Where breadfruit came from.

I bought this print by Hawaiian artist Dietrich Varez in Kauai in December. It portrays two fisherman who are lost at sea between Maui and the Big Island and paddling an outrigger canoe.  The clouds were so thick they became disoriented, unable to tell whether they were in sea or sky.  There, they came upon an island Kanehunamoku, on which they found a breadfruit tree, returning to Hawai’i with it.  The kaona (or double meaning) of this story is that whenever you come upon fog and confusion, you will also come upon ulu – which is also the verb to grow.

Todd had some troubles with the now.  Like so many of us, he lived with a lot of attraction to the future, making plans, living from plan to plan, spending days on these plans and often not actually fulfilling them due to changes in schedule.  The plans tethered him to the earth when he wasn’t sure what was holding him in the present.  He also lived in the past.  With Todd there were many regrets and these plagued him.   Thoughts would return again and again to perceived missed opportunities, but also to the glory days of the past and there were great stories to relive.   The only real struggle was with the present.  Just what to do with it?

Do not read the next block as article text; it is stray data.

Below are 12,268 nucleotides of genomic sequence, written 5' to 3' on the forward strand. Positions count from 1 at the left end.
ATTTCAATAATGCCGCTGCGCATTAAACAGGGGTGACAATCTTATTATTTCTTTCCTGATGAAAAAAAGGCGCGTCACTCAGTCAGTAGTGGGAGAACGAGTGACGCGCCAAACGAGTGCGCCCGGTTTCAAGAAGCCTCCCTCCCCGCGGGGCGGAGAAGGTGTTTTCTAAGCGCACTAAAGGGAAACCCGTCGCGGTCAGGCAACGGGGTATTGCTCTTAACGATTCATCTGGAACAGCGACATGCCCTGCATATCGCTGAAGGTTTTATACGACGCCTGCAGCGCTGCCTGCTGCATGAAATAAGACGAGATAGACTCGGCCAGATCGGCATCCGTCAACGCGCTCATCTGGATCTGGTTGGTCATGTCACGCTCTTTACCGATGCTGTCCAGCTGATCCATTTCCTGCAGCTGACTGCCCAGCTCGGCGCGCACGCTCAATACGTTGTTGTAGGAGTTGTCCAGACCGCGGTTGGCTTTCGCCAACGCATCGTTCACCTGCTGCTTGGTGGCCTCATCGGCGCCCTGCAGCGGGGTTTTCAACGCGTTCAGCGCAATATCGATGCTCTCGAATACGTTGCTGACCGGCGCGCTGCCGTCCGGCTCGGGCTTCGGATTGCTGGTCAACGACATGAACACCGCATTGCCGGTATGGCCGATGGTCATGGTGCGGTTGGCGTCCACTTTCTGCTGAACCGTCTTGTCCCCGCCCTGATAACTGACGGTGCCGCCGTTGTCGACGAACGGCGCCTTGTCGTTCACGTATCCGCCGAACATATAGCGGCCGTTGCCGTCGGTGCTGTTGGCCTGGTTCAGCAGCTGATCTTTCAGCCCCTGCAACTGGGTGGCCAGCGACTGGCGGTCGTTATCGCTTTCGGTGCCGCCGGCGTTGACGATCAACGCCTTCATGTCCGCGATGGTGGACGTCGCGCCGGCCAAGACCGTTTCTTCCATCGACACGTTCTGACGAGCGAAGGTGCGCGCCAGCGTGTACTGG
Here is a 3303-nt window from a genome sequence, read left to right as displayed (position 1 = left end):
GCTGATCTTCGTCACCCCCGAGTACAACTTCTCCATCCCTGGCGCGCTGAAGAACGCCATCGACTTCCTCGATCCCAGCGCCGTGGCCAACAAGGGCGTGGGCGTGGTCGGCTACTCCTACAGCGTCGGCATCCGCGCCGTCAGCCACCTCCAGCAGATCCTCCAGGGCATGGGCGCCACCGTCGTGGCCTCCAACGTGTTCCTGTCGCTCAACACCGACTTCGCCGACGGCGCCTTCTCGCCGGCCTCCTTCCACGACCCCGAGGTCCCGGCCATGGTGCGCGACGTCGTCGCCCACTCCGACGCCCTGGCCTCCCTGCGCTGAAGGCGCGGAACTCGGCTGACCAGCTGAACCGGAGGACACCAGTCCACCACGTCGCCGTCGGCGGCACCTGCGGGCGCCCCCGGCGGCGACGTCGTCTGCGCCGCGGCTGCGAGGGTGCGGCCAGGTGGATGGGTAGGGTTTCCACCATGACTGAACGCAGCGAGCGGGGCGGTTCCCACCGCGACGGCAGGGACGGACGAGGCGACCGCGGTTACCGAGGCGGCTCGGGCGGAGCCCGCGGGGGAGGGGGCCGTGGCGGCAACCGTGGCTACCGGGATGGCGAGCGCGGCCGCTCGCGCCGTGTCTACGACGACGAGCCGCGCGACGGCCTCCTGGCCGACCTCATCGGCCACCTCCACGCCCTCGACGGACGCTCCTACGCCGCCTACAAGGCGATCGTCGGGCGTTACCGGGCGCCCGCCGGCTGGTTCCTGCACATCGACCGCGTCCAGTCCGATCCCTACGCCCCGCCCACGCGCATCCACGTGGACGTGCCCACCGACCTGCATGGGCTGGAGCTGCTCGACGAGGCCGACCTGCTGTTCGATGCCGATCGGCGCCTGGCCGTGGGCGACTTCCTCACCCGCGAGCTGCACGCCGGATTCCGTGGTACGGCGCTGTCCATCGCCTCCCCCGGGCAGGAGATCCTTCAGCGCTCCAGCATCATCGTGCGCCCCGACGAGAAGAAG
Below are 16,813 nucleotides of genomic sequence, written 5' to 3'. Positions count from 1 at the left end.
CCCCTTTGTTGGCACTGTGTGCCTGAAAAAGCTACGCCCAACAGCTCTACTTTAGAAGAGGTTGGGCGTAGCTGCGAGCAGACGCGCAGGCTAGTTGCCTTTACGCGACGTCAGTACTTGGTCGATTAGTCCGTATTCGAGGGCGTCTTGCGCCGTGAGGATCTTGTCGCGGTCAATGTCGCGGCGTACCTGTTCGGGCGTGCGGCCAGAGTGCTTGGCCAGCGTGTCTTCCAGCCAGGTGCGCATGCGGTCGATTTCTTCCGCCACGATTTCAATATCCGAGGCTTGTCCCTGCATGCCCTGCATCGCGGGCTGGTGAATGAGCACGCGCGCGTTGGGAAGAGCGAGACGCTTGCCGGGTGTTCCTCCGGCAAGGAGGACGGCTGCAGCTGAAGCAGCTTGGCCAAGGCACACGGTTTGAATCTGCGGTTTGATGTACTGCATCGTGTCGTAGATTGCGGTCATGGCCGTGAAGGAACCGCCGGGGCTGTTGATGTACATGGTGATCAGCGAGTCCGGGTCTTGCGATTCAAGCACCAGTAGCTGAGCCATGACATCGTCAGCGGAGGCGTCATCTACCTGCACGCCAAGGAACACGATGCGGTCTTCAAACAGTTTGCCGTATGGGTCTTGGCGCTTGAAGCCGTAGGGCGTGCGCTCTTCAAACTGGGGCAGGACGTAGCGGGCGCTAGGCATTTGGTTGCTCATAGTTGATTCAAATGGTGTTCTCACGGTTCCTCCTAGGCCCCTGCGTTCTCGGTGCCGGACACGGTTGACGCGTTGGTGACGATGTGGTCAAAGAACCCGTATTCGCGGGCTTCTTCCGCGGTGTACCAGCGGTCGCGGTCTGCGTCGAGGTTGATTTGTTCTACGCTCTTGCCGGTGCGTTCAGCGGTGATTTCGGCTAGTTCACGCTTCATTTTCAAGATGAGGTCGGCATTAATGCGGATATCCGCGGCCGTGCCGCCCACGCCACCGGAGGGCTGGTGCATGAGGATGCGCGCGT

For the last few years he had plenty of time and a fairly stable pain situation, but it was tough for him to get back on his feet.    How to start over, what to do with his time, what to create — these were the struggles of the last years.  Lost between the fog of the future and the watery depths of the past, searching for something to tether him to the land.  And sometimes coming upon ulu, the verb to grow and the noun for breadfruit.